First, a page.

Talc CAS:14807-96-6 Basic information
|Product Categories:||Inorganics;Hydrous magnesium silicate|
Talc CAS:14807-96-6 Chemical Properties
|Melting point:||800 °C|
|Water Solubility:||Insoluble in water, cold acids, alkalies.|
|solubility:||Practically insoluble in water, in ethanol (96 per cent) and in dilute solutions of acids and alkali hydroxides.|
|EPA Substance Registry System:||Talc (14807-96-6)|
Name of commodity
Results Of Inspection
(Property】: Odorless, insipid, no sand grain , malactic feeling
Physical and chemical reactions: display positive reaction Physical and chemical reactions: display positive reaction
Acidity & Alkalinity: Neutral reaction Neutral reaction Water-Soluble Substance : ≤0.10
Acid-Soluble Substance :≤2.0
Loss On Ignition :
Arsenic Salt: ≤0.0002 <0.0002
Content Determination: 17.0%-19.5% (Magnesium Computation)
Total Bacteria per Gram: ≤1000 CFU/g 30CFU/g
Total Mould per Gram ： ≤lOOCFU/g 20CFU/g
Colibacillus: Can Not Be Detected Undetected
P. Aeruginosa: Can Not Be Detected Undetected
Staphylococcus: Can Not Be Detected Undetected
Expiry Date:AUG. 22, 2021
|Talc Usage And Synthesis|
|Chemical Properties||White to almost white micro fine powder, greasy to|
|Chemical Properties||Talc is a very fine, white to grayish-white, odorless, impalpable, unctuous, crystalline powder. It adheres readily to the skin and is soft to the touch and free from grittiness.|
|Occurrence||Talc is formed under hydrothermal conditions and is a typical mineral of weaker regional metamorphism (regional dynamo-thermometamorphism). It often occurs in association with chlorite, serpentine, or magnesite. The main parent rocks that undergo metamorphic mineral reactions leading to talc formation are either ( magnesite-bearing) siliceous dolomites, or olivine- and/or pyroxene- containing ultrabasics. In ultrabasic rocks, talc is often a product of hydrothermal alteration (autometasomatism). In commercially important deposits, talc occurs in association with tremolite, calcite, quartz, and dolomite, as the product of a more intense regional metamorphism of siliceous dolomites, and with forsterite and anthophyllite due to intense regional metamorphic overprint of ultrabasics. However, talc can also be observed as an authigenic new formation, e.g., in sandy sediments and salt deposits. Other minerals that occur in association with talc include chlorites, mica, actinolite, feldspars, rutile, pyrrhotite, pyrite, magnetite, and hematite. Limonite, a product of the weathering of iron- containing minerals, especially iron- containing ore minerals, can often be found interspersed with talc.|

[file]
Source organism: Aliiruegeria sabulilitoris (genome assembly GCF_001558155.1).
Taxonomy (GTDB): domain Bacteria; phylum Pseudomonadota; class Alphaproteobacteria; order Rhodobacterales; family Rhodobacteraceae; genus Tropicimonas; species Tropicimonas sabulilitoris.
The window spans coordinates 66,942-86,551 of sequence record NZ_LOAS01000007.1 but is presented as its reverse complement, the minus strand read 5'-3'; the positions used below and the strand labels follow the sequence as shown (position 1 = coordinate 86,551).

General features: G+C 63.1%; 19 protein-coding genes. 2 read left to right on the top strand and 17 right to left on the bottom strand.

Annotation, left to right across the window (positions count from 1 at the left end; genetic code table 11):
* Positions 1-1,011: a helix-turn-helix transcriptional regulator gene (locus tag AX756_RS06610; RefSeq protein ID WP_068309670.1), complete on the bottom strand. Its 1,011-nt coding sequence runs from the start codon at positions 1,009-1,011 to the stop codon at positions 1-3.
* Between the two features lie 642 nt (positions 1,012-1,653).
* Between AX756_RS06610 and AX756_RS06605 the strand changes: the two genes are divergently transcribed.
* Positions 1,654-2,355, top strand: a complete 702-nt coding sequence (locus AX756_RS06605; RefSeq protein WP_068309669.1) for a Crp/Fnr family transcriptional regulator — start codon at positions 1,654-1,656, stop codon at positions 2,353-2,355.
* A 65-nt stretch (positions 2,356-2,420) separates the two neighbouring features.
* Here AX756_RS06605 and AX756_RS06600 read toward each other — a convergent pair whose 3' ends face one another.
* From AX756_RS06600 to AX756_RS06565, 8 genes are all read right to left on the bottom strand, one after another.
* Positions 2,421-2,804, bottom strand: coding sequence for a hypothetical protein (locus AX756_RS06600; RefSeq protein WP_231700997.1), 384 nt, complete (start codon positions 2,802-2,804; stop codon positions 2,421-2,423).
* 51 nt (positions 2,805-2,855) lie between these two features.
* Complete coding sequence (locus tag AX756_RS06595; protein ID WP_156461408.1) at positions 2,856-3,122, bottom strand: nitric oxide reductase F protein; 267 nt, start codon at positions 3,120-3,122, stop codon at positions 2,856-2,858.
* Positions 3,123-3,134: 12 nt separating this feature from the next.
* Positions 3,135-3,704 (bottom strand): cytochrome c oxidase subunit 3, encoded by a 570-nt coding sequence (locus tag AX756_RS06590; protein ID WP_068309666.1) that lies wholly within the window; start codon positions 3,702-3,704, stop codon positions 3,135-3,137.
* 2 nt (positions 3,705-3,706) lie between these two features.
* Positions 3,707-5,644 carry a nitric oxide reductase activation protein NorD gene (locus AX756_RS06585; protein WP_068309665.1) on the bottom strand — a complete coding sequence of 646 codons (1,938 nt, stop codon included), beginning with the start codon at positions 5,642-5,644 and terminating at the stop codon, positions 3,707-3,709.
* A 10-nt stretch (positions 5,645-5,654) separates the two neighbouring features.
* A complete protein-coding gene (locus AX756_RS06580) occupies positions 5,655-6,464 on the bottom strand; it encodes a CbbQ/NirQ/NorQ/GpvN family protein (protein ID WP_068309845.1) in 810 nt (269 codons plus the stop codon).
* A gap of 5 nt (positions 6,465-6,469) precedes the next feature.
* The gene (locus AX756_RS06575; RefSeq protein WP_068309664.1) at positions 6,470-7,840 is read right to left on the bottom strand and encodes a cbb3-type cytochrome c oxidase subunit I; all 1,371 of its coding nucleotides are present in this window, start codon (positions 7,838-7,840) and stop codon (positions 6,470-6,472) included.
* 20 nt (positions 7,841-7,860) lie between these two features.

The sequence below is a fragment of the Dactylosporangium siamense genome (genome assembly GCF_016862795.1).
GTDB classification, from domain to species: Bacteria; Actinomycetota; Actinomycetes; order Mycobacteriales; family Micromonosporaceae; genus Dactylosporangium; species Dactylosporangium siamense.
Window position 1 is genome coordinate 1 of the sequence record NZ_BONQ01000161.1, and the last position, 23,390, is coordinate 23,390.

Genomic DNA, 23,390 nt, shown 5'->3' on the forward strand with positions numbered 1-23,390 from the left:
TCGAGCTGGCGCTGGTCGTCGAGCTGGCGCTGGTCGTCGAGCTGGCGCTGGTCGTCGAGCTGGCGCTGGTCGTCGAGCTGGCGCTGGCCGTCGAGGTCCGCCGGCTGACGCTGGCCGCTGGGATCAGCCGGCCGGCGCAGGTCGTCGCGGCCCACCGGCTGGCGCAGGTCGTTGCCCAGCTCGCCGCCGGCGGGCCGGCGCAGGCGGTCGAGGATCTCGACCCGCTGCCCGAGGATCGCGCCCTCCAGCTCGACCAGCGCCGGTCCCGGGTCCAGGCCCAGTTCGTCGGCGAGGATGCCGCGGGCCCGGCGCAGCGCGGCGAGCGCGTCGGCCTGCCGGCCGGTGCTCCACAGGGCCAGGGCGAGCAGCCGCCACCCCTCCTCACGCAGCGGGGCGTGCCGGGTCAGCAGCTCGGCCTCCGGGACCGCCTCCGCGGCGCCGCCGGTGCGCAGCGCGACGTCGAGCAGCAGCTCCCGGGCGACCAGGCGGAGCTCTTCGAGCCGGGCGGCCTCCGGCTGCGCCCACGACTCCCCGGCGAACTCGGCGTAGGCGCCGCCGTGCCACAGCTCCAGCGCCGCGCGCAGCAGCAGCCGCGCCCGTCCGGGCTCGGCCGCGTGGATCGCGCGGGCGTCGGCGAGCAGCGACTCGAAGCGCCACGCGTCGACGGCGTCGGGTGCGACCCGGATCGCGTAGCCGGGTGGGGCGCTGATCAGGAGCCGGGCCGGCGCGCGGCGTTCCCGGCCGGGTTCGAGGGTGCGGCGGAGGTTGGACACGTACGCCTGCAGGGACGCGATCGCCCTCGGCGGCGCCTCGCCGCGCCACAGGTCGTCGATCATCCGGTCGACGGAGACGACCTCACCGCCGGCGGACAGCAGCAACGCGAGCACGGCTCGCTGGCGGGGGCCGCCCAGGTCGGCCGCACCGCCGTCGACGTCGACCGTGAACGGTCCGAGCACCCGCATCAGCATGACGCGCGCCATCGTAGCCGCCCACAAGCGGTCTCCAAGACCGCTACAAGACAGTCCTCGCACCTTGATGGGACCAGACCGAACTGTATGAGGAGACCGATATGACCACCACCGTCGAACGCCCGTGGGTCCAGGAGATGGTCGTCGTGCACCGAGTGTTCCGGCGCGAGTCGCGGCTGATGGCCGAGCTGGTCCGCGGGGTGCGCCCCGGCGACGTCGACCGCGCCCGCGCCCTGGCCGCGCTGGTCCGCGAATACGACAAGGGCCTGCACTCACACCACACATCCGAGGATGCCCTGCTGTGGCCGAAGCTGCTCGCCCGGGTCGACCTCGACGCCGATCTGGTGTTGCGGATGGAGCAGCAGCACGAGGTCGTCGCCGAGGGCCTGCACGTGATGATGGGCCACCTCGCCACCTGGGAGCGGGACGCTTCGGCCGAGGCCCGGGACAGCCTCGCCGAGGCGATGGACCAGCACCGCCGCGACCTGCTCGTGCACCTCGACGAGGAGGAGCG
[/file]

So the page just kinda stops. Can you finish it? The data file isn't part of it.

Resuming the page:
|History||Talc, soapstone, and steatite have been used by humans as raw materials since prehistoric times. Molds carved from soapstone were used in the Bronze Age and early Iron Age for casting weapons and tools. In the Mediterranean cultures of the classical period, stone carvings were made from soapstone, and talc was used for treating wounds and in the production of cosmetic powder. In ancient Rome, women used large amounts of powder and rouge. The properties of talc, especially its characteristic greasy feel, were described by Pliny the Elder. The old Arabic word talq, which indicates its greasy nature, gave its name to the mineral. In 1550, Catherin de Medici made it once again fashionable to use facial makeup in the form of powdered talc colored by the addition of pigments, a fashion that found innumerable imitators and has continued without interruption until today.|